A review lies under Section 114 from a decree or order from which an appeal is allowed by the Court, but from which no appeal has been preferred. When we turn to Section 109, an appeal is allowed against an order if the High Court certifies the order to be a fit one for appeal, and although an appeal is allowed no appeal admittedly has been preferred from this order and therefore if the other conditions laid down by Order XLVII are satisfied, then it is difficult to understand why the High Court has no power to review an order passed on a writ application. Such an order is one which clearly falls under Section 114(a).
[Source: Appa Ramgonda Patil v. Dattatraya Vinayak Tengshe, (1958) 60 Bom LR 1312]
Scope of Review and distinction with correction of mistake:
Relevant Code: Civil Procedure Code, 1908, Section 114, 151, 152,153 read with Order 47 Rule 1.
[R]eview of a judgment or decree lies inter alia where a mistake or an error apparent on the face of the record can be shown or where some new and important evidence has been uncovered. From a bare reading of the aforesaid provisions, it is clear that a review would lie where a party is able to show that the court has failed to consider a plea made by it or record a finding on the same or where the court has omitted to consider a relevant piece of evidence or new evidence has arisen subsequently which was not before the court at the time of hearing, inspite of due diligence on the part of such a party. It is evident that the court’s power of review envisages an enquiry into the merits of the case, which the court has omitted to take notice of in the first instance. The said power of review is quite distinct from the inherent powers of the court under Section 152 and 153 read with Section 151 to correct an accidental arithmetic or clerical mistake or error. It is relevant to note that both the powers are mutually exclusive, and cannot tread into each other’s realm. Any other interpretation would amount to overstepping the parameters laid down in the provisions. It is settled law that in the garb of correction of mistakes arising out of accidental slips or typographical errors, the judgment itself cannot be altered or modified by a Court in exercise of its inherent power.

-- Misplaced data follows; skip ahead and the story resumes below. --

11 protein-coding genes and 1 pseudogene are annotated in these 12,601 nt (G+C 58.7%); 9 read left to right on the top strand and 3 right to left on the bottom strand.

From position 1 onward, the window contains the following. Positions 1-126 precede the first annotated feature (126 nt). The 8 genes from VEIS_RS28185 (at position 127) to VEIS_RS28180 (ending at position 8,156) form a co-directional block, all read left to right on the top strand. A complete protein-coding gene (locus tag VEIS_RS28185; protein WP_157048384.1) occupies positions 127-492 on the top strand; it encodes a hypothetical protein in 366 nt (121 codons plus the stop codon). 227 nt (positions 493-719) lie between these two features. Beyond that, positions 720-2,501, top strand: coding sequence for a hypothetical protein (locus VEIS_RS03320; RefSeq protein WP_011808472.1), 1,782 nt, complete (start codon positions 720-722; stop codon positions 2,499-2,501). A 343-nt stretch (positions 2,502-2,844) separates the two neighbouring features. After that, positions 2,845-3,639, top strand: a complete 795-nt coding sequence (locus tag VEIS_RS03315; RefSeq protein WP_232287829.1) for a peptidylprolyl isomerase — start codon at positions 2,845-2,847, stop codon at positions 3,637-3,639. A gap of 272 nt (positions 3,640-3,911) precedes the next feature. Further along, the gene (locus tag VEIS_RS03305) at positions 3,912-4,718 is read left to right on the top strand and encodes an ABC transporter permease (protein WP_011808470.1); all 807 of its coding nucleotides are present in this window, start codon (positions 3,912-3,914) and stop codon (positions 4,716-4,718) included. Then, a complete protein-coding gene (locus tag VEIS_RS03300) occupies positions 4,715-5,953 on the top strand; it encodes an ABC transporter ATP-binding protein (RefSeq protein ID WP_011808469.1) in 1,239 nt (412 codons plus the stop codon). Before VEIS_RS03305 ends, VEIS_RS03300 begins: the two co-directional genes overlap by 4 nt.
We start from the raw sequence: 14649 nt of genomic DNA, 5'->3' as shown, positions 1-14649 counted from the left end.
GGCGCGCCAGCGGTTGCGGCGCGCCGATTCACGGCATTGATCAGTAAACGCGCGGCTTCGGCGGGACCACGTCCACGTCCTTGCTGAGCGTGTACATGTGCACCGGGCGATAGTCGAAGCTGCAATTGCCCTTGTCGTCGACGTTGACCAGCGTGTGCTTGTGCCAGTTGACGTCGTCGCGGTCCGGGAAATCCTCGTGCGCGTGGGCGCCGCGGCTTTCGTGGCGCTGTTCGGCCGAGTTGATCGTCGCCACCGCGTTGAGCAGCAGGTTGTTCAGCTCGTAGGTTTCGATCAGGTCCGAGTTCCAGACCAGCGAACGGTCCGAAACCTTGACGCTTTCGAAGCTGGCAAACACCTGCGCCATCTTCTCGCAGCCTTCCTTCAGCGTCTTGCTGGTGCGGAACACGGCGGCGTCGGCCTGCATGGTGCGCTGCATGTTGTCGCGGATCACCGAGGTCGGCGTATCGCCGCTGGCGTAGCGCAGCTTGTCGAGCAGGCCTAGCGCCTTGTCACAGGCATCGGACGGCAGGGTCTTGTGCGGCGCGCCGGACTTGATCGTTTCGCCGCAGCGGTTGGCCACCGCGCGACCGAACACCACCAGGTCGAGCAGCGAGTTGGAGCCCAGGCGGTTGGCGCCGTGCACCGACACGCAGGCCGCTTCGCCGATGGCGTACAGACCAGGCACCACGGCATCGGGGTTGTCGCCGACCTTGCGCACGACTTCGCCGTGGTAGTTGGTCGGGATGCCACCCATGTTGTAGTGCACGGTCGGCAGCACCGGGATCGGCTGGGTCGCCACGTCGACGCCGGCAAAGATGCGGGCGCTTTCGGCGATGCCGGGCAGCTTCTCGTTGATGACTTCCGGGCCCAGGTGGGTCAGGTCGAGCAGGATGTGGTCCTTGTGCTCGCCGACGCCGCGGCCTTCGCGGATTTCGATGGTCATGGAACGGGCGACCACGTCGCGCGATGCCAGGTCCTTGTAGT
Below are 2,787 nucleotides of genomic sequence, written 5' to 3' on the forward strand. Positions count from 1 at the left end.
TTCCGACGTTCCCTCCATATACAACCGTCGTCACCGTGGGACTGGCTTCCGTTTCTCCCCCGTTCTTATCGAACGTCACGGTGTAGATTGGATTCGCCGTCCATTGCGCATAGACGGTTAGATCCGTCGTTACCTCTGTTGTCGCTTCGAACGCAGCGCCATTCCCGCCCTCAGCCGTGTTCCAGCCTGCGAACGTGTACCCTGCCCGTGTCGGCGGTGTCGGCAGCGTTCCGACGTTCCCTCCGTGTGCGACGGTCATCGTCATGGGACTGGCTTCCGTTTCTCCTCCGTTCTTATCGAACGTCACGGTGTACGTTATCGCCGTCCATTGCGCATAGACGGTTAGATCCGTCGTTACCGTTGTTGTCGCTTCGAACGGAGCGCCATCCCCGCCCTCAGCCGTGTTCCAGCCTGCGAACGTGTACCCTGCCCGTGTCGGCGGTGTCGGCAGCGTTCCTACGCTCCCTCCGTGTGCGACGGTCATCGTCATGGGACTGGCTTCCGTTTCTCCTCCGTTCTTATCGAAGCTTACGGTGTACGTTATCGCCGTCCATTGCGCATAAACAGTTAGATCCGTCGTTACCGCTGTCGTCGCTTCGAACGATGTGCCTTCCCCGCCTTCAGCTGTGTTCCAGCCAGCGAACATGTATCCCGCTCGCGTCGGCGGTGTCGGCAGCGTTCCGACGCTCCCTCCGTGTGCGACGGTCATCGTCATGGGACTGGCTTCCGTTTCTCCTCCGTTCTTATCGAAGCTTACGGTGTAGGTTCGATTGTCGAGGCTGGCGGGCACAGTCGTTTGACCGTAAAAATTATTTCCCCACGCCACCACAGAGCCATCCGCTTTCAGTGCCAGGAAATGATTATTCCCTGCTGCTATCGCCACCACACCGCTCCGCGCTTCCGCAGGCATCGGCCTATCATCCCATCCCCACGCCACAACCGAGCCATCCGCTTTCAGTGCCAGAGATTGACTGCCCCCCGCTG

[Source: MAJOR GENERAL KAPIL MEHRA v. UNION OF INDIA (Delhi)]
The Federal Court which preceded the Supreme Court of India, prior to independence, had no express power of review. Federal Court however, observed that even though no rules had been framed permitting the highest Court to review its order yet it was available on the limited and narrow ground developed by the Privy Council and the House of Lords.
[Source: Raja Prithwi Chand Lal Choudhury v. Sukhraj Rai (AIR 1941 FC 1,2 : 1940 FCR 78 : (1941) 1 MLJ Supp 45)]